Graduate Programs

Students in the field

Graduate Programs

Graduate degrees in the Biology and Wildlife Department prepare students for careers as professional biologists, whether in academia, state and federal agencies, non-profit organizations, or industry. In addition to gaining knowledge in a particular subdiscipline, graduate students receive training in research design and analysis, critical thinking, and professional skills such as scientific writing, oral communication, and grantsmanship. The department offers five graduate degree programs:

  • MS in Biological Sciences
  • MS in Earth System Science (Ecosystems Concentration) new!
  • MS in Wildlife Biology and Conservation
  • PhD in Biological Sciences
  • PhD in Earth System Science (Ecosystems Concentration) new!

All graduate degrees in Biology and Wildlife require a research thesis. Graduate students have access to many modern research facilities, including the DNA core lab, a state-of-the-art greenhouse, and the extensive resources of the UA Museum of the North. Students enjoy unparalleled access to field sites throughout Alaska, including the Arctic and Bonanza Creek (boreal) Long Term Ecological Research (LTER) sites.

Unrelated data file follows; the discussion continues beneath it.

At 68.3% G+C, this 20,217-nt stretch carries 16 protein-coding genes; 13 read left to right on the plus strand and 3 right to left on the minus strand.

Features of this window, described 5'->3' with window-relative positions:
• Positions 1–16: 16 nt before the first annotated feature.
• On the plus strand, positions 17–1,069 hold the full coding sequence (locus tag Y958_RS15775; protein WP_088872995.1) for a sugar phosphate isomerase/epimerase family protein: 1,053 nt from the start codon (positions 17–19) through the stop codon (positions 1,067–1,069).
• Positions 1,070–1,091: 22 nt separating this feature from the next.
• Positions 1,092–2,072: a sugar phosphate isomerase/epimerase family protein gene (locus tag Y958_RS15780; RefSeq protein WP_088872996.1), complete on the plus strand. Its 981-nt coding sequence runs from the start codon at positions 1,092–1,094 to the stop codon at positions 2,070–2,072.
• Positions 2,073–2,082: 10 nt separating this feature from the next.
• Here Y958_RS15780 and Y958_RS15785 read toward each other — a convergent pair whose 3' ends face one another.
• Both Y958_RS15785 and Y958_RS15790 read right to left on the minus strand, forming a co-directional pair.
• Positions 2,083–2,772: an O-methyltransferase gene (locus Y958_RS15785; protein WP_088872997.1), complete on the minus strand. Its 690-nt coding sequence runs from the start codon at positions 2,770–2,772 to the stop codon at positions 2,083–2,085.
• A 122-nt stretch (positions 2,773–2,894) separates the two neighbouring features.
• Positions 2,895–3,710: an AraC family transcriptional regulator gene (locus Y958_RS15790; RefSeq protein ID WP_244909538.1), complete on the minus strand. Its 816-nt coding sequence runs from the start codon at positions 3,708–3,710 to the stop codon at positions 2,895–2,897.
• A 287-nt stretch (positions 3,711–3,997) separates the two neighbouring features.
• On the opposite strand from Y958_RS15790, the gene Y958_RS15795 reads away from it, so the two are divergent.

Our Graduates Have Exceptional Employment Outcomes:

The graph below classifies the employment type of students who graduated from our programs over the past 5 years. 100% of PhDs and 96% of MS students graduating between 2015 and 2020 were employed when surveyed in September 2020.

Graduate employment outcomes 2016-20
Requirements for Acceptance into a B&W Graduate Program:
  • There are no specific course prerequisites for entry into the programs
  • However, students must have a strong academic record in an appropriate discipline and evidence of ability to complete a graduate degree
  • Research experience is highly valued, especially for PhD applicants
  • A Biology and Wildlife Department faculty member must agree to serve as the major advisor
  • Funding sources to support you and your research must be identified